The vital lesson this story of fleeing the Westboro Baptist Church can teach you

Westboro Baptist Church
Westboro Baptist Church protest. Photo: Elvert Barnes on Flickr

There is no reason to talk politics with anyone who disagrees with you. You can never really change anyone’s mind.

Chances are you have heard that argument more times than you can count, and it is nonsense. While there is science to suggest people dig in their heels when presented with facts disputing their worldview and just became more convinced, it is also possible to help a person come to a new understanding. Minds can change, as evidenced by, for one, Megan Phelps-Roper.

Phelps-Roper grew up in the Westboro Baptist Church, holding “God Hates Fags” and “Thank God For Dead Soldiers” signs at their infamous pickets by the time she was just 5-years-old. In a recent TED Talk, she outlines her involvement with the controversial church and what caused her to leave: conversations with those she strongly disagreed.

“In my home, life was framed as an epic spiritual battle between good and evil.The good was my church and its members, and the evil was everyone else.My church’s antics were such that we were constantly at odds with the world, and that reinforced our otherness on a daily basis,” she recalled.

The church is active on Twitter, as are its individual members. Phelps-Roper was no exception. She used social media to spread the messages she learned from her church and her family, but when people on Twitter challenged her beliefs, it made her begin to question.

“Someone would arrive at my profile with the usual rage and scorn. I would respond with a custom mix of Bible verses, pop culture references and smiley faces,” she said.They would be understandably confused and caught off guard, but then a conversation would ensue. And it was civil, full of genuine curiosity on both sides.How had the other come to such outrageous conclusions about the world?”

“It took time, but eventually these conversations planted seeds of doubt in me,” she continued. My friends on Twitter took the time to understand Westboro’s doctrines, and in doing so, they were able to find inconsistencies I’d missed my entire life. Why did we advocate the death penalty for gays when Jesus said, ‘Let he who is without sin cast the first stone?’How could we claim to love our neighbor while at the same time praying for God to destroy them? The truth is that the care shown to me by these strangers on the internet was itself a contradiction. It was growing evidence that people on the other side were not the demons I’d been led to believe.”

She left the church in 2012, and she believes that her evolution is evidence that dialogue works, and that we need it now more than ever.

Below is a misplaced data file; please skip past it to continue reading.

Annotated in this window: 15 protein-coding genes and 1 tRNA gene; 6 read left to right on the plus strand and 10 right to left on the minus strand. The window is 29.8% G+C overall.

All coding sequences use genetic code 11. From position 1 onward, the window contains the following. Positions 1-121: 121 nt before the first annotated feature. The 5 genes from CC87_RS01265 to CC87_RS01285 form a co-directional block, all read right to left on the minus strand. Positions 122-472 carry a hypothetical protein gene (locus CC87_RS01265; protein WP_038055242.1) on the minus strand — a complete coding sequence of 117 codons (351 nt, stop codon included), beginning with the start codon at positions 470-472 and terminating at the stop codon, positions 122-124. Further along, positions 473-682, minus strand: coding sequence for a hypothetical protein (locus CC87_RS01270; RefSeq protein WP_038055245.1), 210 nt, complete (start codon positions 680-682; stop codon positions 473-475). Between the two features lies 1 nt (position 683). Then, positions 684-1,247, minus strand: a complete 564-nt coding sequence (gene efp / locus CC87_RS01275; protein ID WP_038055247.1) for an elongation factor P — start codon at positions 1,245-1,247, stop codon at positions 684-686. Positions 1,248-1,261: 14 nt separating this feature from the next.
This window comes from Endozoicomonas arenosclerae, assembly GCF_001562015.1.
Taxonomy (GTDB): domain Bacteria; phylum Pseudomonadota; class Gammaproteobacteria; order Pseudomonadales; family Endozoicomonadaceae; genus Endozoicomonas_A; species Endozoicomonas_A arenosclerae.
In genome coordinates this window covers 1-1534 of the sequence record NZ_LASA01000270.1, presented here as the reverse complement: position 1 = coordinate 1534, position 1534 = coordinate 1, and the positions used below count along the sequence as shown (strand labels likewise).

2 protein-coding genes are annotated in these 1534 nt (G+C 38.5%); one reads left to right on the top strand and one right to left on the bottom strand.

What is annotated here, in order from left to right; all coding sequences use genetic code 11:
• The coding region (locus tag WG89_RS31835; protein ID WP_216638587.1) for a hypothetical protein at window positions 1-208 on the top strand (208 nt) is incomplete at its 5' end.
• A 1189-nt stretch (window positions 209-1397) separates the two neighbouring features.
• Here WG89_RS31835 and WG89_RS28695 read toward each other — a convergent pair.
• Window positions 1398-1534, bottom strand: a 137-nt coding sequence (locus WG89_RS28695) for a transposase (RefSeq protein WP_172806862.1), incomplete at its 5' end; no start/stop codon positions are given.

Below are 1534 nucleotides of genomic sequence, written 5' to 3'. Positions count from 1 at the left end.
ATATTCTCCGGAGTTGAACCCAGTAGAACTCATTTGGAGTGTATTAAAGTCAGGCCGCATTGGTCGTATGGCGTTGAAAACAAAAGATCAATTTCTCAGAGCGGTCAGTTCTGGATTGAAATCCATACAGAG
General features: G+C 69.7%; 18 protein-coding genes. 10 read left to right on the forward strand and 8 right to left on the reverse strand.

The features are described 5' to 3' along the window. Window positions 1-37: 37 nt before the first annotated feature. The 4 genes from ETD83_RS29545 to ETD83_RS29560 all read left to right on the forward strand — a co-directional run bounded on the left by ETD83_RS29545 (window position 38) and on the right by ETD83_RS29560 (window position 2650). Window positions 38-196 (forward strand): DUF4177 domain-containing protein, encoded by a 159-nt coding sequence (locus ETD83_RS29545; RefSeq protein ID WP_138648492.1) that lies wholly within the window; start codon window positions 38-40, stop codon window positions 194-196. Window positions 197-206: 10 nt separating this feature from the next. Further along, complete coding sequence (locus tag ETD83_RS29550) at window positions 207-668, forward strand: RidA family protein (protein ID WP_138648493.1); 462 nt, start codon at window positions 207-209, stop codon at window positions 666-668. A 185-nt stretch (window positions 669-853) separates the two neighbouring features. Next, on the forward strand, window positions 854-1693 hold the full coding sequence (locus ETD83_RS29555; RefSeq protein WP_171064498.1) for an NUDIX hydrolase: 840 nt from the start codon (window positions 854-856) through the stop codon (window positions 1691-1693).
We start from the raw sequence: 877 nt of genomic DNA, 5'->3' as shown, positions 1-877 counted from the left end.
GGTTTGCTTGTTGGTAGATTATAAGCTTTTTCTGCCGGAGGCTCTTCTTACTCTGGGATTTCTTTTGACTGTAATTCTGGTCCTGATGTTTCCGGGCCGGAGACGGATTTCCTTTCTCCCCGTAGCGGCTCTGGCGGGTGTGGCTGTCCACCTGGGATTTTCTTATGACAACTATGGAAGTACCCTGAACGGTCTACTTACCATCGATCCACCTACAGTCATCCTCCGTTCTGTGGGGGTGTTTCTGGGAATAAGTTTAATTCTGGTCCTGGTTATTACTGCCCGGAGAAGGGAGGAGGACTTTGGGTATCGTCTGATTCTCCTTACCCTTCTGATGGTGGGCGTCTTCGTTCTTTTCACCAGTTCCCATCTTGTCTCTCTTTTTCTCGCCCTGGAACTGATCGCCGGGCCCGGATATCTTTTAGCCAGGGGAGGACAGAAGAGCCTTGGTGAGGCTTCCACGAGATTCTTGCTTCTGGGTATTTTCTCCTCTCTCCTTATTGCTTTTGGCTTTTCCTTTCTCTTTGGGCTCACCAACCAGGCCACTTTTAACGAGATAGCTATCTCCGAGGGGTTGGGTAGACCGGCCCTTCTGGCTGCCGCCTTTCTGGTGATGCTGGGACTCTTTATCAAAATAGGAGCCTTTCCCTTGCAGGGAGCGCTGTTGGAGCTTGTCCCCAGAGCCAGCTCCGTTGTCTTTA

“We’ve broken the world into us and them, only emerging from our bunkers long enough to lob rhetorical grenades at the other camp. We write off half the country as out-of-touch liberal elites or racist misogynist bullies,” she continued. “No nuance, no complexity, no humanity. Even when someone does call for empathy and understanding for the other side, the conversation nearly always devolves into a debate about who deserves more empathy. And just as I learned to do, we routinely refuse to acknowledge the flaws in our positions or the merits in our opponent’s. Compromise is anathema. We even target people on our own side when they dare to question the party line. This path has brought us cruel, sniping, deepening polarization, and even outbreaks of violence. I remember this path. It will not take us where we want to go.

“What gives me hope is that we can do something about this. The good news is that it’s simple, and the bad news is that it’s hard. We have to talk and listen to people we disagree with. It’s hard because we often can’t fathom how the other side came to their positions. It’s hard because righteous indignation, that sense of certainty that ours is the right side, is so seductive. It’s hard because it means extending empathy and compassion to people who show us hostility and contempt. The impulse to respond in kind is so tempting, but that isn’t who we want to be. And I will always be inspired to do so by those people I encountered on Twitter, apparent enemies who became my beloved friends. And in the case of one particularly understanding and generous guy, my husband.”

Watch her TED Talk below.

Don't forget to share:

Support vital LGBTQ+ journalism

Reader contributions help keep LGBTQ Nation free, so that queer people get the news they need, with stories that mainstream media often leaves out. Can you contribute today?

Cancel anytime · Proudly LGBTQ+ owned and operated

Alabama wants to do away with marriage licenses to screw with gay couples

Previous article

Texas bathroom bill advances after 13 hours of passionate testimony

Next article